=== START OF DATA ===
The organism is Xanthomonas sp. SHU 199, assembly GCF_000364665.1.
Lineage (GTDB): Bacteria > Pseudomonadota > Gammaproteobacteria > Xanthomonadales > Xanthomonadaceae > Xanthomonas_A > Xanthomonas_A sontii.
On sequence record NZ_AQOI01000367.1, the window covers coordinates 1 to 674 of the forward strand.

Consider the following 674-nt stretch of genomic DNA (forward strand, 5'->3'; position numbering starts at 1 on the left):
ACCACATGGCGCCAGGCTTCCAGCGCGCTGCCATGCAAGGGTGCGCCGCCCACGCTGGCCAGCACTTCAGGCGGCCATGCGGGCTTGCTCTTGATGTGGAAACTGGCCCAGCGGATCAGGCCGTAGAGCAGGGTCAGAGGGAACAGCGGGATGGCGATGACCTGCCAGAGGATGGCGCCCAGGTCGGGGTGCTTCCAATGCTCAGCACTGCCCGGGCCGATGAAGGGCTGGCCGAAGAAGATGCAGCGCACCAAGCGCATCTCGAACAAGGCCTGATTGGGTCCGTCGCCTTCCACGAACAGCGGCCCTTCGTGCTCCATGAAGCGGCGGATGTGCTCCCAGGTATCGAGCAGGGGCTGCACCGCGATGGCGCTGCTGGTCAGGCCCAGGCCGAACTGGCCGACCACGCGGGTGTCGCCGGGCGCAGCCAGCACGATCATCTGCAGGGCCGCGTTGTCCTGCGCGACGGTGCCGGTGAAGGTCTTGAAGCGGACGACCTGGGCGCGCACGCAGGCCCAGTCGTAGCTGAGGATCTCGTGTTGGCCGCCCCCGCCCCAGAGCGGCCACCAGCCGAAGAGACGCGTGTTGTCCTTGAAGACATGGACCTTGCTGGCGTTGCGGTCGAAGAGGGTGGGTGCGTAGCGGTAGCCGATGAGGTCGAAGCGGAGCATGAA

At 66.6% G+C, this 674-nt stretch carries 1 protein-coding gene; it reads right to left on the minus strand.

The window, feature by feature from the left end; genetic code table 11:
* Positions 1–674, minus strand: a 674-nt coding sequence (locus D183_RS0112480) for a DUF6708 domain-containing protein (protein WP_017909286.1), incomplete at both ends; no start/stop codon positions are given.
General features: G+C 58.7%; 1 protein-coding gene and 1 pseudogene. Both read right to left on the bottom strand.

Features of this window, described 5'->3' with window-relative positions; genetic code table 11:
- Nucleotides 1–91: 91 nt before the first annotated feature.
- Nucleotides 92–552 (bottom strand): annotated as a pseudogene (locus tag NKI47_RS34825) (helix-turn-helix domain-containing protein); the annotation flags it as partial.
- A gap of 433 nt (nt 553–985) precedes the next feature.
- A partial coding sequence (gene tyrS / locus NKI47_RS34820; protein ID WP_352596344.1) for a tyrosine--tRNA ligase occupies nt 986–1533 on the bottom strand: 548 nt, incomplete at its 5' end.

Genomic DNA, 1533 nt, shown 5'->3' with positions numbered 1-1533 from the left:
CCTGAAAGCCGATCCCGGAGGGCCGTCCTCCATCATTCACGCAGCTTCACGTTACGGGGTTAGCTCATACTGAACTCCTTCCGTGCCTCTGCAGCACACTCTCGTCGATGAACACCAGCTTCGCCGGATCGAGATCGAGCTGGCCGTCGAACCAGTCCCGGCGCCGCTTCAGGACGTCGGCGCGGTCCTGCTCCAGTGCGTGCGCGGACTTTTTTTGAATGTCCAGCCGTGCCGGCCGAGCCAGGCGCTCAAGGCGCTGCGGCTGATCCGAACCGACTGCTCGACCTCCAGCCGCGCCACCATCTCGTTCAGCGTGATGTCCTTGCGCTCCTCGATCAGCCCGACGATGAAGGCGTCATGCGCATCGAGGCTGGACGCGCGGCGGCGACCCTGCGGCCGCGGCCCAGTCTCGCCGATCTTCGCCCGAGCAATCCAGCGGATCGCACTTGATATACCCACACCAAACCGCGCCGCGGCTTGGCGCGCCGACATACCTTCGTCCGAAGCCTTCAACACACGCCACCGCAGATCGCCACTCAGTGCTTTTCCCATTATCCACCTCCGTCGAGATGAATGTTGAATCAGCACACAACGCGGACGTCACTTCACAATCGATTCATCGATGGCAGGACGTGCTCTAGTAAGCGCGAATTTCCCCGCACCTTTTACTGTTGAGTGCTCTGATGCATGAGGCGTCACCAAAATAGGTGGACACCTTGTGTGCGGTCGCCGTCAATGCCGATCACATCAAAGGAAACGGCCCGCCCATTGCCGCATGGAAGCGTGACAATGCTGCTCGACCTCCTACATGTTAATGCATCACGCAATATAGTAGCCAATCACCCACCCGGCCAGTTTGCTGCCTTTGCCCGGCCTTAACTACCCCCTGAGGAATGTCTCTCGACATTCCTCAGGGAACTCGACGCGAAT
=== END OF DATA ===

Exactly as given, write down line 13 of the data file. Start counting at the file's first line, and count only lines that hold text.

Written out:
- A gap of 433 nt (nt 553–985) precedes the next feature.